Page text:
Kitchen appliance manufacturers -- who have moved in the past decade from basic white to avocado, harvest gold and coppertone to almond -- are now offering black as an option to keep in step with the high-tech look of many kitchens and the faceless black glass fronts on many stoves. Specifically, KitchenAid and General Electric offer black panels on their dishwashers. Sub-Zero, the Rolls Royce of residential refrigerators, now makes a basic black model, as does their counterpart in stoves, Crown. Poggenpohl, a prestigious European kitchen cabinet manufacturer, has an all-black line, and International Contract Furnishings (ICF), a New York importer of Italian kitchen cabinets, is thinking of adding a black-lacquered line within a year. "We have to," says ICF vice president Pat Hoffman. "Black is just too big for us to ignore."
Even stereo turntables have taken on a decidedly uncluttered or minimalist look. Most are reminiscent of Bang and Olufsen's classic system enshrined in the Museum of Modern Art's objects collection. Basic black has also made an impact on other equipment, where the brushed chrome or stainless surface is giving way to a simple, understated black set of controls.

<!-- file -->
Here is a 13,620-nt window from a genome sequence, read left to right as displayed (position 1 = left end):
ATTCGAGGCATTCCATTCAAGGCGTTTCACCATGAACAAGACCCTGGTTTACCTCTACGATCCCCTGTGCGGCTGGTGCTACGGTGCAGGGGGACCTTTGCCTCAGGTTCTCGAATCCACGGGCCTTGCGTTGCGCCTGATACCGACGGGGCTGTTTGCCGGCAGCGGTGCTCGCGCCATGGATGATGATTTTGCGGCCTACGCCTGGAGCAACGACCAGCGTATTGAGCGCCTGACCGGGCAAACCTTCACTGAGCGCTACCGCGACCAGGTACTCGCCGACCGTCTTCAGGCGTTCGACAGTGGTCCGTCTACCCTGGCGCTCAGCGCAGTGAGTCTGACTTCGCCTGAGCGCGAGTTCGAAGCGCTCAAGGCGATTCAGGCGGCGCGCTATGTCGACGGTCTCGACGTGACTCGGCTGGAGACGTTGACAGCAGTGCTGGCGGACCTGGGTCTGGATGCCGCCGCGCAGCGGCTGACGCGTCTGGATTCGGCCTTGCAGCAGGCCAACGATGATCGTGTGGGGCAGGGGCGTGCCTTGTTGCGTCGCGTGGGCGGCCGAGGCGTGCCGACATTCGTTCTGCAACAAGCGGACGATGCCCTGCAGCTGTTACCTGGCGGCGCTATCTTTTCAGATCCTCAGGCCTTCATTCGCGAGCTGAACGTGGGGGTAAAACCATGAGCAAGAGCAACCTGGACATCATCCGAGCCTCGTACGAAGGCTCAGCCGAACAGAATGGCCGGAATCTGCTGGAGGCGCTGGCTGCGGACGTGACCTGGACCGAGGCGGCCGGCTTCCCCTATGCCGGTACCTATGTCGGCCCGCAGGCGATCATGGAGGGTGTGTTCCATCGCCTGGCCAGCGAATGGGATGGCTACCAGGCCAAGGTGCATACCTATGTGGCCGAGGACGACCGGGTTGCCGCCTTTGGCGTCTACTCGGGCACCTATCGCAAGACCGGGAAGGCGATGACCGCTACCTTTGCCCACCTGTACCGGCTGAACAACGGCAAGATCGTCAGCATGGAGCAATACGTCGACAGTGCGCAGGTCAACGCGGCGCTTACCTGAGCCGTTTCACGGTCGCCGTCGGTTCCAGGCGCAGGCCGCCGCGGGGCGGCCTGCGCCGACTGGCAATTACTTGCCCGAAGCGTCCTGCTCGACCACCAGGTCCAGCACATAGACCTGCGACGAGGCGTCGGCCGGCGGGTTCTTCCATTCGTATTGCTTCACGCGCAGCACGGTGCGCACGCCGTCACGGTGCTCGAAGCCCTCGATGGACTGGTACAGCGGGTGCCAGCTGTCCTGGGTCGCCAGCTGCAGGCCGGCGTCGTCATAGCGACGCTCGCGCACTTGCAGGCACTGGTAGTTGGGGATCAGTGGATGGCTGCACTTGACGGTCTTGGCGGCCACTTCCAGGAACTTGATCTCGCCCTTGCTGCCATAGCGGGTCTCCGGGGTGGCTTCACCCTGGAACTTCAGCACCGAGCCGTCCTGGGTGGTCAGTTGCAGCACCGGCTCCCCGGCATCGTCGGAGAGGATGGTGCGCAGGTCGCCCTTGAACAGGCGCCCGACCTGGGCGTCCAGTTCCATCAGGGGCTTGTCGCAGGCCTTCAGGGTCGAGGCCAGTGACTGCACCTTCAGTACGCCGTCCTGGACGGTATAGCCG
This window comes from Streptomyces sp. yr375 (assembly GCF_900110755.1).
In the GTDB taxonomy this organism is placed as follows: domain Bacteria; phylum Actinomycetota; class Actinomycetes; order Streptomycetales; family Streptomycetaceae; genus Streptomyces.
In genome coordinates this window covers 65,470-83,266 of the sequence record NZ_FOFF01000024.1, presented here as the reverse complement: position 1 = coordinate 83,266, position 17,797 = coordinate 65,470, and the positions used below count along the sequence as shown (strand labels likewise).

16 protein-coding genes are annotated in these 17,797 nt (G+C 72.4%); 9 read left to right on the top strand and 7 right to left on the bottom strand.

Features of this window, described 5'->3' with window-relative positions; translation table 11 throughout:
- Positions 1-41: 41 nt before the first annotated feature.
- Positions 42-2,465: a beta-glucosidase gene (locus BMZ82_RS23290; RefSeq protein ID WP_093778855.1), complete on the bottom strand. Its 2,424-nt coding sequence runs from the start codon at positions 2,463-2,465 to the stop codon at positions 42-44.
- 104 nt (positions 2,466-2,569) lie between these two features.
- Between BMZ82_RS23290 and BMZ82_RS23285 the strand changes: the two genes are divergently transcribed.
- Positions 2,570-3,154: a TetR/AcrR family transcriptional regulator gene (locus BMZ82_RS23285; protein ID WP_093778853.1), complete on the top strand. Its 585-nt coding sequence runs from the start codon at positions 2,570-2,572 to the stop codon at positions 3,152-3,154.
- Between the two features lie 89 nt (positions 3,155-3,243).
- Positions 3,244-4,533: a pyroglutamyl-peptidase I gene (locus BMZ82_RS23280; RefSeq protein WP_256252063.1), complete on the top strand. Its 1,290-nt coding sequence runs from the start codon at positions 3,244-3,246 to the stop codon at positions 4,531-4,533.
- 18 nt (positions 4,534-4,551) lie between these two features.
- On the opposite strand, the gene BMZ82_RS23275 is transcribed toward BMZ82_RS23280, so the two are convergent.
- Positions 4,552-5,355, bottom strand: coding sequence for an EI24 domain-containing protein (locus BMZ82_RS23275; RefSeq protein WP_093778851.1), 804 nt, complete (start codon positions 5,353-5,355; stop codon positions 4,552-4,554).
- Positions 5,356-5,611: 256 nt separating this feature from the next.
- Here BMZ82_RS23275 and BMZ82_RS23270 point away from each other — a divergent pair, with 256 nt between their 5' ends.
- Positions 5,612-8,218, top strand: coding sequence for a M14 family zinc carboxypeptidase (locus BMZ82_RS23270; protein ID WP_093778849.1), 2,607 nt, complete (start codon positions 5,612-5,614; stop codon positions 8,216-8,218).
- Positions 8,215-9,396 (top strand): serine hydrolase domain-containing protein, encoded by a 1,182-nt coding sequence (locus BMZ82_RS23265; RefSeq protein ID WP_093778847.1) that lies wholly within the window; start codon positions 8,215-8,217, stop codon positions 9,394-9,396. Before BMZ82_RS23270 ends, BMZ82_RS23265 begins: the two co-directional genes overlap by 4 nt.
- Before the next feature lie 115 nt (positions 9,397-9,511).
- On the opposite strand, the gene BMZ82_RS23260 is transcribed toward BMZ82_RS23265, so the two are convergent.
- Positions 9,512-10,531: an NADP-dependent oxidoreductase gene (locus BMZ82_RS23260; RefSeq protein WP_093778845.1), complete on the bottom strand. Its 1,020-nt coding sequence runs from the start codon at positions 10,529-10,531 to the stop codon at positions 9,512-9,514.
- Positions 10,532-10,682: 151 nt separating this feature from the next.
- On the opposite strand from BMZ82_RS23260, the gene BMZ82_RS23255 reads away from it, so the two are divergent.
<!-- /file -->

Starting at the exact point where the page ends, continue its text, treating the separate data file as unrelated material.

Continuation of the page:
And the appliance that has come the farthest yet traveled the least distance is the telephone . . . Basic black is back. CAPTION: Picture 1, A black lacquered audio cabinet designed by Rudolpho Bonetto. Sold by Beylerian through Bloomingdale's, it's $3,265; Picture 2, How do you design a basic table lamp? Why you make it look like a basic light-bulb, like Alcinoo, a blown-glass creation designed by Gae Aulenti. It stands 22" high and is $500 at Ambienti in New York; Picture 3, Formica's new designer line of plastic laminates offers blacks (and other colors) in "pin stripe, stripe, disc, lacquer, graph and maxi-graph." From designers; Picture 4, Minimalist designer Mary Douglas Drysdale is seen here in the living room of her Calvert Street apartment. The look is black-to-basics -- spare furnishings, dramatic graphics and a clever combination of high tech (industrial carpet, office chairs for dining), antique (a Chow Chinese lacquer table and a footrest) and modern -- sofa, chairs and table she designed after Atelier International's Il Colonato. Picture 5, This closet on a swivel base, called "Pipedo" and designed by Carlo Urbinati for the Hastings Il Bagno Collection, is an elegant armoire for the bath. It comes in several styles. This one is $950; Picture 6, Fat sensual legs are the distinctive note of "Il Colonato," shown here in its $5,840 black marble version. Mario Bellini's creation also comes in travertine and with tops in various shapes, some of glass, at prices from $4,210 to $8,680. The Atelier International import is available through interior designers and architects; Picture 7, Furniture dealer Roche Bobois can offer you an entire bedroom in black. The queen-size bed is $1,290, the tables, $633 each, the chest, $1,248; Picture 8, A leather-covered coffee table with metal corners is designed by the Italian architech couple Afra and Tobia Scarpa. The top rests on a matte-black plastic cylinder. "Tobio Basso" costs $860 and is available from B & B America through architects and designers; Picture 9, Sony's PS-X55, which lists at $270, is from Sony's new line of black audio equipment. It's sold by the firm's dealers; Picture 10, The Morsa Duo Floor fluorescent lamp is 5 feet high, 12 inches wide and costs $227.50 at Morsa, Centro Di Disegno in New York. Another version juts whimsicaly from the wall; Picture 11, The headlight htat isn't, you might call this bare-bulbed diffuser that sits on the floor or a table, or hangs from a wall. By Atelier International, it's available through designers and architects; Picture 12, The Unigrid system by Belerian is a hard black plastic grid that can serve as a high-tech-look room divider. The panels, in sizes from 8 inches square to 24 inches, are made up of square grids ranging from 3/4 inch to 4 1/8 on a side. The panels, which are not free-standing, must be anchored to walls or ceilings. From design departments at Bloomingdale's at $5.50 to $68 per panel. Photographs By Breton Littlehales and Bill Snead